TEHRAN (FNA)- Several parties of the country urged the Pakistani government to review the decision to support on war on terror.
Parliamentary Leader of former Prime Minister’s Muslim League and Opposition in the National Assembly of Pakistan, Chaudhry Nisar Ali Khan Friday demanded the government to place before parliament all agreements which were reached during former President Musharraf’s tenure.
Speaking to reporters at a press conference in Islamabad, he said government should explain its policy whether or not it wants to continue those controversial agreements signed during former military ruler Musharraf’s regime with other countries.
Nisar said the briefing given by Director of Military Operations to the joint session of Parliament was related to different aspects of military operations, underway over the last couple of years.
He said, “Government must let us know as to what would be its vision or strategy if it doesn’t continue with those agreements”.
He urged the government to elaborate on all such steps or agreements with other countries regarding the so-called war on terror following the 9/11 incident.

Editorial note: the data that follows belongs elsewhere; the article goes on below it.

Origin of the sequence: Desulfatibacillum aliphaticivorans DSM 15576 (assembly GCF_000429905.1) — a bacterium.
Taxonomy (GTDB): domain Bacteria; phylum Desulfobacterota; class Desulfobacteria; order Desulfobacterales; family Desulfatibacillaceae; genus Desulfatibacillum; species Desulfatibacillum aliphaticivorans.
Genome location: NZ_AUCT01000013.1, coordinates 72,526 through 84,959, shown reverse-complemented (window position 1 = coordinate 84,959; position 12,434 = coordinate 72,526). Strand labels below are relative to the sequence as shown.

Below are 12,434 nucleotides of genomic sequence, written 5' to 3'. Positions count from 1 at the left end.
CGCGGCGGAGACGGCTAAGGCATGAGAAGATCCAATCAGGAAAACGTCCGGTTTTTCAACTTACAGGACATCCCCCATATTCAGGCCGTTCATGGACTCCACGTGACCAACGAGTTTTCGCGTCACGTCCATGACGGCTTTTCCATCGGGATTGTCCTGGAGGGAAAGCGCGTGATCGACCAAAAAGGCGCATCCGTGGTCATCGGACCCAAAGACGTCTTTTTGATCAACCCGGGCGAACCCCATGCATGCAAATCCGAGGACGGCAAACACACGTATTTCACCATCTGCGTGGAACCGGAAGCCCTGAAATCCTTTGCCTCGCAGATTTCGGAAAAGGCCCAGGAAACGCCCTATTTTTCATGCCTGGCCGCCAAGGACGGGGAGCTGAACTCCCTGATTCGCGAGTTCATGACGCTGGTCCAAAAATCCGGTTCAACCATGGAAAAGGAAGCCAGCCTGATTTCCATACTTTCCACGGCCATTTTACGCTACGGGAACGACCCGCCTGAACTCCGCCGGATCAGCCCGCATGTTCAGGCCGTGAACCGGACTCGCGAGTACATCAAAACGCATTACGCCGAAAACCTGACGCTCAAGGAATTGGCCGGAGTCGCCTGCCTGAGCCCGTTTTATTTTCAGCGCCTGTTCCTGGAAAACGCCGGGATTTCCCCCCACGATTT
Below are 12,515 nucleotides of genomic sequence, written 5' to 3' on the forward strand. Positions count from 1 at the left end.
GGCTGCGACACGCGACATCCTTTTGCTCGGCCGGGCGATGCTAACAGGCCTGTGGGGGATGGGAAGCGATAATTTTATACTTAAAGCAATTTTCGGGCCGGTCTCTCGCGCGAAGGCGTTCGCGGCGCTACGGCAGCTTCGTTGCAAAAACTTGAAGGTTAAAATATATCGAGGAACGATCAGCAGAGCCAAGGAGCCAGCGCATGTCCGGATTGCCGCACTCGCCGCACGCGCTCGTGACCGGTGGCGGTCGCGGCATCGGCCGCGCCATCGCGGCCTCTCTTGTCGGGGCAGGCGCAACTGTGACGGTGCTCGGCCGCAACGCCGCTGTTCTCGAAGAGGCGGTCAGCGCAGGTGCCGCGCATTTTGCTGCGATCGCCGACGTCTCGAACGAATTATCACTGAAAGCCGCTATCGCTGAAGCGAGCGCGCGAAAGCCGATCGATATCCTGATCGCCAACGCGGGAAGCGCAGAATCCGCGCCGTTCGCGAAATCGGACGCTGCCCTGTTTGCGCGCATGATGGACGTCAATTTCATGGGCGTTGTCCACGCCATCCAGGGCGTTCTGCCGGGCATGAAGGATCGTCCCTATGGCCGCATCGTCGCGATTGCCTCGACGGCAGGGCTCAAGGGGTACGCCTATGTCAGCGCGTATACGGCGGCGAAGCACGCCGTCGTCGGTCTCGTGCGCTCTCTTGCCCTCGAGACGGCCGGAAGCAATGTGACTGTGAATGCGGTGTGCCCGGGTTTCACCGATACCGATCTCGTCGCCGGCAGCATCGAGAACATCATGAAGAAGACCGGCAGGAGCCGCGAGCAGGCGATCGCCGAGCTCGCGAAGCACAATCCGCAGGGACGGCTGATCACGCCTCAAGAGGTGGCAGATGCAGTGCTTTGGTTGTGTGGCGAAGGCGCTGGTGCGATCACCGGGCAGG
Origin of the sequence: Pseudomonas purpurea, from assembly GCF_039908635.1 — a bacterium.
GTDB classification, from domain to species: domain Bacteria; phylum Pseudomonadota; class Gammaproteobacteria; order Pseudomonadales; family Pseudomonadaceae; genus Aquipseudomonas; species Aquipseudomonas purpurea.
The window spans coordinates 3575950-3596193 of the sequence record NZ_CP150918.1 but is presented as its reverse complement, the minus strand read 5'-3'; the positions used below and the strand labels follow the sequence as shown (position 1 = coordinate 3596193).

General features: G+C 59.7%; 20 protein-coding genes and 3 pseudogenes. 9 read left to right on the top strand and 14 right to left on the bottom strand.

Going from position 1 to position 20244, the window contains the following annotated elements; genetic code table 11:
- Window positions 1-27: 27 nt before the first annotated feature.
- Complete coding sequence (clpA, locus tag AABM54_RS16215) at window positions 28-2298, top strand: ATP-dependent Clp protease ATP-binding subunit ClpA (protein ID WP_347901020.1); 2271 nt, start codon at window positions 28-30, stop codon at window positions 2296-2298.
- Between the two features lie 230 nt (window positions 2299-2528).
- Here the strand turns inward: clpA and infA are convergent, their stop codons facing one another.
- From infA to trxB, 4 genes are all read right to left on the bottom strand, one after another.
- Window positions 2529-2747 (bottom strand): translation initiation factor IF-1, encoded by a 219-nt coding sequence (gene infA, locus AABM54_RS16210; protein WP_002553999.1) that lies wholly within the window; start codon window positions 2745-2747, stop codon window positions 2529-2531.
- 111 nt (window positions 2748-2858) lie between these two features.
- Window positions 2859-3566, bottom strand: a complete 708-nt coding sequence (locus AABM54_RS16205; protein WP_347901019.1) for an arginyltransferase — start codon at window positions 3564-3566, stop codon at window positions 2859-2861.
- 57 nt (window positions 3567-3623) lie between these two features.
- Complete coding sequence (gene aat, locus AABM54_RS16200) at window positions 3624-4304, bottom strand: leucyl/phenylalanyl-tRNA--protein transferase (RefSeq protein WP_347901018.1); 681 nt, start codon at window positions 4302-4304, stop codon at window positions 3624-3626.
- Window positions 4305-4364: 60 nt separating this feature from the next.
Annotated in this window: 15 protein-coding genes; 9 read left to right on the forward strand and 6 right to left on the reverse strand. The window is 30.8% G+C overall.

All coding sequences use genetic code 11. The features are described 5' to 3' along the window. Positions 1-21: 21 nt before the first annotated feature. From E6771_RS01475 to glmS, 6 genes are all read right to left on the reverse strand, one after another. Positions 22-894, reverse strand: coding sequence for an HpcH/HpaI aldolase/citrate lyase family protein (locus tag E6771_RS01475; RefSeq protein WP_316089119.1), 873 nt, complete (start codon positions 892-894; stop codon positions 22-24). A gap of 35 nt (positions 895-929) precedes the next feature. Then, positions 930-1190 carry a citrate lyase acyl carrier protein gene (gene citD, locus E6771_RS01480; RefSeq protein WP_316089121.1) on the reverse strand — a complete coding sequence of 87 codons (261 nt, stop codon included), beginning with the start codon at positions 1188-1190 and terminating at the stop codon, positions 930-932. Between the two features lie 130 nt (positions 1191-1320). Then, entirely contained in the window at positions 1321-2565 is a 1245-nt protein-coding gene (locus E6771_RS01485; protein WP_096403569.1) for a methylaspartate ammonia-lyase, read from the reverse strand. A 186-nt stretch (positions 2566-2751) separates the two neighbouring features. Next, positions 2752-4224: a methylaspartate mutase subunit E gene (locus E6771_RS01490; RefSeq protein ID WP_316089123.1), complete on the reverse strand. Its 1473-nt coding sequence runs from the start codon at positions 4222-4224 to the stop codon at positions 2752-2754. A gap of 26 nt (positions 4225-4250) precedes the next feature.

“We need to know how Pakistan was dragged into this war and we also need to know how war against terrorism turned out to be our war,” he maintained.
However, the real issues were not dilated upon for which the joint session was convened, he claimed.
“We should have better discussed there our foreign policy, internal situation and responsibilities of the government”, he added.
Nisar Ali Khan said neither a fruitful discussion could take place nor Opposition could express its point of view until and unless policy options of the government as well as the whole scenario of the war on terror after 9/11 were elaborated.
Former Prime Minister Nawaz Sharif’s Muslim league, which is the second largest party in the parliament, has expressed its dissatisfaction over the policy of former military ruler Pervez Musharraf in the US war against terror.
However, a majority of the Pakistani political parties have demanded the government to review and revise the policy on the war on terror, reiterating that this was not the war of Pakistan.